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3D printer for replacement plastic parts?

Discussion in 'Project Construction Technologies' started by primuspaul, May 22, 2018.

  1. primuspaul

    primuspaul

    91
    1
    Feb 7, 2018
    I'm very new to 3D printing other than reading some general guides about it. How strong are objects made with 3D printing? For example, is it possible to make a GPS cradle that can withstand both the vibration and high temperature inside a car on a hot summer day? Is it worth it to get a more expensive 3D printer, or do they top out quality-wise at a few hundred bucks with the over $1,000 dollar models simply coming with built-in LCDs and wifi for people who don't want to hook up a computer?
     
  2. primuspaul

    primuspaul

    91
    1
    Feb 7, 2018
    Having done some research, I'd like a printer that can handle Nylon printing. Obviously polycarbonate is the best, but it's far too expensive, so nylon and lower (like ABS) will do. What price range am I looking at?
     
  3. Robert Hill

    Robert Hill

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    12
    Mar 5, 2015
    Hi there. I have an ender 2 printer. From my understanding you could achieve what you want with a cheap end printer like the ender 2 (probably not the ender 2 though!) As long as you were willing to tinker a bit. For example abs usually needs an enclosure to print so that the air around the printing piece is warm. You could get a cheaper printer and build an enclosure round it. You can also print upgrade parts for a printer on the printer. There is also a material called petg which is a bit like abs but easier to print.

    I'd certain't say a cheap 3d printer could produce what you want as depending on settings things you print cold prove very sturdy.

    My suggestion would be scope out a few options for printers then check out youtube where you will find people trying to print all sorts of things on the price terms. This will give you an idea of what each one can do, how reliably and what modifications are needed.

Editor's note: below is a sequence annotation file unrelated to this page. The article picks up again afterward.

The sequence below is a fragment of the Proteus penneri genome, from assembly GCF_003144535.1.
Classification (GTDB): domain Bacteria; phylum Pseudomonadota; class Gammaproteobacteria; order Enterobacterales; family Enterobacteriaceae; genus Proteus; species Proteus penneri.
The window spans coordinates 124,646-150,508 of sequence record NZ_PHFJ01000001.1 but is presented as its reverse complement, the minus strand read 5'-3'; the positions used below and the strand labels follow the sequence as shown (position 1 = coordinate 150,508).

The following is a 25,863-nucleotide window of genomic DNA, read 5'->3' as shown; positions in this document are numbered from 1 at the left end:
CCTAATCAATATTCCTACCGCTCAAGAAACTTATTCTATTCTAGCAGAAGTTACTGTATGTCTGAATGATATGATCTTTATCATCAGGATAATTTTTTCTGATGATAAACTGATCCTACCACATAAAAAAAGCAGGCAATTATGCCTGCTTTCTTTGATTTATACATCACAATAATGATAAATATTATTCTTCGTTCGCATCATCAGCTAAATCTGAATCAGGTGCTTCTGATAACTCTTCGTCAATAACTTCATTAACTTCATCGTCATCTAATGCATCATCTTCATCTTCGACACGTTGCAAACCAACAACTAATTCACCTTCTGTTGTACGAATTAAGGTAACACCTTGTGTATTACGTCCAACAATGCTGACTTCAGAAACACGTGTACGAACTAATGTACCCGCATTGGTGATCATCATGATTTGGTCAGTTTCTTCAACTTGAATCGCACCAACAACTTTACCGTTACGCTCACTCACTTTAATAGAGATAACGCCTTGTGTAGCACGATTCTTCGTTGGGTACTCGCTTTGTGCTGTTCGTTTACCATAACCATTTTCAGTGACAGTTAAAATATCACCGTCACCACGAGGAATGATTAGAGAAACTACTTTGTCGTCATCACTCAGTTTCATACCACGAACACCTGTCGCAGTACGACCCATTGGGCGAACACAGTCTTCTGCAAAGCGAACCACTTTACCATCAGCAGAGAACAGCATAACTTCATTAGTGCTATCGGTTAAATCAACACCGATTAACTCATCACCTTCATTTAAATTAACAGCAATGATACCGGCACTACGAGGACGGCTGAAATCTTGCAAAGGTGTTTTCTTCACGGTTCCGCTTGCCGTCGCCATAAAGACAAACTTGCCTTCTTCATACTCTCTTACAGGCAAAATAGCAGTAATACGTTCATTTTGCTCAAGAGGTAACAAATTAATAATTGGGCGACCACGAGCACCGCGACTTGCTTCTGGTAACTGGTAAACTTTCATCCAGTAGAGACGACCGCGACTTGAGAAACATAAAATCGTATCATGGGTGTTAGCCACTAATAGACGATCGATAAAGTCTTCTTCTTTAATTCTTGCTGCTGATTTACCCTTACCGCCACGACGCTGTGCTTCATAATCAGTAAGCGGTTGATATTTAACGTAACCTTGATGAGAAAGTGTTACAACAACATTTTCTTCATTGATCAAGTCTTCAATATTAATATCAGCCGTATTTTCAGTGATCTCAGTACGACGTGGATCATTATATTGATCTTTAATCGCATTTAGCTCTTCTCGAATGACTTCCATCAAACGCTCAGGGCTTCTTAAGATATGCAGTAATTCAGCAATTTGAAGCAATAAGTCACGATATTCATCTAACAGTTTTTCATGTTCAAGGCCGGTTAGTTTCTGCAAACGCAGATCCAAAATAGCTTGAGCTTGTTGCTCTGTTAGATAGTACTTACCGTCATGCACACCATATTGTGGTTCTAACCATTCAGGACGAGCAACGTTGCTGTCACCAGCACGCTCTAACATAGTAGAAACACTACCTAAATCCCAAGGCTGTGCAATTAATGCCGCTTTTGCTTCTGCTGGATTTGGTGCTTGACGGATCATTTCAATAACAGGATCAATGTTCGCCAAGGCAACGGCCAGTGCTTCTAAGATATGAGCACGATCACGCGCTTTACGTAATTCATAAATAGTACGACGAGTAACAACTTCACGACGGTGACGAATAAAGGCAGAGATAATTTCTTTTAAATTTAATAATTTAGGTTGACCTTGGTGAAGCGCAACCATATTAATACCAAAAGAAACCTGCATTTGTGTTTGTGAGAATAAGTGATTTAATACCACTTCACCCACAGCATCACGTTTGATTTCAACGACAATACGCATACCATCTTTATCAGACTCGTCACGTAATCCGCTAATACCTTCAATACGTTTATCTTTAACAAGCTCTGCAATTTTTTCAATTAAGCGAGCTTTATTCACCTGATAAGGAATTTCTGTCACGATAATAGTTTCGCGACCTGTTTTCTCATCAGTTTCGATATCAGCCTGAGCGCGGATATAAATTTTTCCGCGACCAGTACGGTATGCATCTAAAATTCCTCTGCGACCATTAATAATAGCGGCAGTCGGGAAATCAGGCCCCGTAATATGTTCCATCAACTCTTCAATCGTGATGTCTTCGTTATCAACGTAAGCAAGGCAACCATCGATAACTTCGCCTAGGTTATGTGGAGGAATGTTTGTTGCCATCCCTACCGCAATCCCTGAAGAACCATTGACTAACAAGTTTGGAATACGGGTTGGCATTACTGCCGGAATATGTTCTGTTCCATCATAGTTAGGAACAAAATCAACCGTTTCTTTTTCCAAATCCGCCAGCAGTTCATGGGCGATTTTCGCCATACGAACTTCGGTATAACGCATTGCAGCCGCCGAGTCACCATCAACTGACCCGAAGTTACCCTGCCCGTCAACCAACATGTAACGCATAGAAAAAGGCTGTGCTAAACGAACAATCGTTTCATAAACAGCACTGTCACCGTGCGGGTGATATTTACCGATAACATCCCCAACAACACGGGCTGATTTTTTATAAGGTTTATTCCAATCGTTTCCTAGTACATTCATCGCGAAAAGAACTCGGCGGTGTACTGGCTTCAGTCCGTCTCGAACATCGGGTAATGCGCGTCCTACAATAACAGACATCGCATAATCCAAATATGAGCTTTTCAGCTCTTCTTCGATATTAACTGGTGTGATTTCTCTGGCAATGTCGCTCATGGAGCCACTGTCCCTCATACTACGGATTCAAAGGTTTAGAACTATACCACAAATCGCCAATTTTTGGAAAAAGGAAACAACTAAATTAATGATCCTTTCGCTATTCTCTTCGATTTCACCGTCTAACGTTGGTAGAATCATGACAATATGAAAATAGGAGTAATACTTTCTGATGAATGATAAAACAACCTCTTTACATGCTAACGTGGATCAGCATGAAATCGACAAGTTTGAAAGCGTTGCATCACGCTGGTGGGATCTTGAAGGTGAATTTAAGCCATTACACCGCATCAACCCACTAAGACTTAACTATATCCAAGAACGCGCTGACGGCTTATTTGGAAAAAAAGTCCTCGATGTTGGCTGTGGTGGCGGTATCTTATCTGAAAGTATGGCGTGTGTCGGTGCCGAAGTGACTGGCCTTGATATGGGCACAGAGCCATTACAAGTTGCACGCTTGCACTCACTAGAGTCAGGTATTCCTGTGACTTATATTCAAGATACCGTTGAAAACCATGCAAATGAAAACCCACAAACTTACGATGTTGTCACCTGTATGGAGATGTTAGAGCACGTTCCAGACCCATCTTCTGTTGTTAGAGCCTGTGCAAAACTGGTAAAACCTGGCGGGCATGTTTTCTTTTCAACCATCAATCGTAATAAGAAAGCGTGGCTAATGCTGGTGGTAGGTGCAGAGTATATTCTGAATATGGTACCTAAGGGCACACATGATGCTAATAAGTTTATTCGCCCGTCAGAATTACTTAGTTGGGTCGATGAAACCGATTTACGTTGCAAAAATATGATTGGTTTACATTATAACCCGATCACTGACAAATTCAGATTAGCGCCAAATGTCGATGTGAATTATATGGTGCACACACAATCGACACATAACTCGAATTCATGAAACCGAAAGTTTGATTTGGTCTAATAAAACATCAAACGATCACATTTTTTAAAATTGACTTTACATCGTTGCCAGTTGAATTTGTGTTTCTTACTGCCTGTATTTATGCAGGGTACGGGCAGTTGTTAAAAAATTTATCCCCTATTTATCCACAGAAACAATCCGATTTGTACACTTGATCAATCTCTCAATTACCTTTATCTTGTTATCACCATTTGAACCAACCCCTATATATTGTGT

4. Robert Hill

    Robert Hill

    111
    12
    Mar 5, 2015
    My printer was about £200.

    This vid might show you what filament might suit your needs and therefore what printer to get.
     
    Ian likes this.
  5. Alec_t

    Alec_t

    2,629
    693
    Jul 7, 2015
    Don't use PLA filament if you want the printed article to withsatand heat or the environment. It has a low melting point and is bio-degradable.
     
  6. Externet

    Externet

    707
    144
    Aug 24, 2009
    Pardon my spoon in your plate; just saw yesterday on a Japanese TV channel they invented this pen:

    ---->

    Enjoy.
     
    Ian likes this.
  7. Ian

    Ian Administrator

    1,476
    427
    Aug 23, 2006
    I've printed parts that sit in the sun (in the UK), and I've opted for PETG as it prints nicely and doesn't have the awful fumes that ABS release. PLA filament wouldn't last long on a hot day!

    There are lots of low price 3D printers available now, so no need to spend $1000+

    The Prusa MK2S/MK3 printers are really nice ($500 to $750 for kits) - I would buy an MK3 if I were buying a new printer today. The new models are so easy to use and very reliable. There are cheaper kits like the Monoprice MP Select Mini and CR-10, but they don't have some of the helpful features that the Prusa MK3 has (but are good with some work).

    I don't see any reason why you couldn't print parts for a GPS holder on almost any 3D printer, as long as you buy the appropriate filament :).
     
  8. primuspaul

    primuspaul

    91
    1
    Feb 7, 2018
    That's what I mean I want either a printer than can print nylon out of the box or one that can be upgraded, but I need the upgrade procedure before I buy so I don't buy something I can't use.
     
  9. Ian

    Ian Administrator

    1,476
    427
    Aug 23, 2006
    The Prusa MK2S/3 both look like they support Nylon printing:

    https://www.prusa3d.com/material-guides/

    The default slicer software for the printer also includes default settings for Taulman Bridge Nylon - however you'll likely need to modify the print surface as Nylon won't stick to most beds (especially PEI): https://help.prusa3d.com/l/en/article/UdxnagXRY7-increasing-pei-adhesion

    Prusa3d.com has an online chat with very knowledgeable support guys, so try running a question about Nylon past them and I'm sure they'll let you know how the printer handles it.
     
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